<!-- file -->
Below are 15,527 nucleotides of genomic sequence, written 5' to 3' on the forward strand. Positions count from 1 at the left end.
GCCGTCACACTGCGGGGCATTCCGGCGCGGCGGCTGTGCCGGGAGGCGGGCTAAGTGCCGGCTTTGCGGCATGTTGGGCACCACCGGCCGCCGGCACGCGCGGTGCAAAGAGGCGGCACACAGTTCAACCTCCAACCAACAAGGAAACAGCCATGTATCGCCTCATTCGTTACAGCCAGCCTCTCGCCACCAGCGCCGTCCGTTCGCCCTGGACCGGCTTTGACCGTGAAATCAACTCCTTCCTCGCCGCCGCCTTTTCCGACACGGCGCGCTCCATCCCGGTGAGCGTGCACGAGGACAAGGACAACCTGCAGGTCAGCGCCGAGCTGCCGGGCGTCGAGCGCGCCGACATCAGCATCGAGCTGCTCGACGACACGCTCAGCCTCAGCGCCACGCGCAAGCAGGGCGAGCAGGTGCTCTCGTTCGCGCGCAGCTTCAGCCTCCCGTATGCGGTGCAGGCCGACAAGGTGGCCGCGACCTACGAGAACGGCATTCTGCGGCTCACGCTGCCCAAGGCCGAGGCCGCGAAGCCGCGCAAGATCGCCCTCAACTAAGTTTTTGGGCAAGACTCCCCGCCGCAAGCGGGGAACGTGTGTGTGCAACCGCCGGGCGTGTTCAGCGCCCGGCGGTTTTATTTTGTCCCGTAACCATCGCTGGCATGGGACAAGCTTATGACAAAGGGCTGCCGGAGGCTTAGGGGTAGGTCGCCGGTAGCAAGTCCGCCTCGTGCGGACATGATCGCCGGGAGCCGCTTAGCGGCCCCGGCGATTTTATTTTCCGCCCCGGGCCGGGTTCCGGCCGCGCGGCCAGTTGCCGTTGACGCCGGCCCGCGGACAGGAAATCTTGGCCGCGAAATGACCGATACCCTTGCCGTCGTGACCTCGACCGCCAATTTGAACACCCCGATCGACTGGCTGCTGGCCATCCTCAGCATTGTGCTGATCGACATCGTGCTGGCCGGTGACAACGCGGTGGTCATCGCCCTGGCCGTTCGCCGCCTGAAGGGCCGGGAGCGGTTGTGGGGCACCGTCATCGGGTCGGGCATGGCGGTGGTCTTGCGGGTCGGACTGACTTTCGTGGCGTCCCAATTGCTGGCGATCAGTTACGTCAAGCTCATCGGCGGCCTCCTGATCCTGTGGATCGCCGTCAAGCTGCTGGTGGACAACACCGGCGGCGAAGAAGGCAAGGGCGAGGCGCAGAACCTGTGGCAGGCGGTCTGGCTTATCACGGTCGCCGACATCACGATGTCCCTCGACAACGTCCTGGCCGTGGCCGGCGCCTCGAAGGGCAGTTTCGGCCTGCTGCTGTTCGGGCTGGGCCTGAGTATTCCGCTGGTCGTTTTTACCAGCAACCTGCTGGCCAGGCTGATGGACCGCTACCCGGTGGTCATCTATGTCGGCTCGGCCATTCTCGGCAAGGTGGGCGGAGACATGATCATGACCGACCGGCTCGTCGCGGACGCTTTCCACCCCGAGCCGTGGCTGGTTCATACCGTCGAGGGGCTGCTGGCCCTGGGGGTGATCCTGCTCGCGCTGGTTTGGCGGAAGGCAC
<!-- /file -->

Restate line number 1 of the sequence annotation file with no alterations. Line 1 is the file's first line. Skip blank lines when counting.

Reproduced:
Below are 15,527 nucleotides of genomic sequence, written 5' to 3' on the forward strand. Positions count from 1 at the left end.